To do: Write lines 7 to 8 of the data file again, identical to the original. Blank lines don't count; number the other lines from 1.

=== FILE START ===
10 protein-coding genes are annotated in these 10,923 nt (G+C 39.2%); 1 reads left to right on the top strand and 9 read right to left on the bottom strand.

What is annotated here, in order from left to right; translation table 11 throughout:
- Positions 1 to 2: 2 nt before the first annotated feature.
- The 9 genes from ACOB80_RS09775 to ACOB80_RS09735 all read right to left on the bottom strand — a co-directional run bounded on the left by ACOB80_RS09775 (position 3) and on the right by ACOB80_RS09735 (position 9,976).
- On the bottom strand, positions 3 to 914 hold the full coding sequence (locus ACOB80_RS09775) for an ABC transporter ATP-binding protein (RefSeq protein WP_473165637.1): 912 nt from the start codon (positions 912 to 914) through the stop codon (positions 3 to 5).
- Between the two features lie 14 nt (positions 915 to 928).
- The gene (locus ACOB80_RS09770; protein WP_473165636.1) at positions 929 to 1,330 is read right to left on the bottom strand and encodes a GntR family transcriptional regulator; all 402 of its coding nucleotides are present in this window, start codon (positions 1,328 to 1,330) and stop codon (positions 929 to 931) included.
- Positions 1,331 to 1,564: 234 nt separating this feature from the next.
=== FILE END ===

- The gene (locus ACOB80_RS09770; protein WP_473165636.1) at positions 929 to 1,330 is read right to left on the bottom strand and encodes a GntR family transcriptional regulator; all 402 of its coding nucleotides are present in this window, start codon (positions 1,328 to 1,330) and stop codon (positions 929 to 931) included.
- Positions 1,331 to 1,564: 234 nt separating this feature from the next.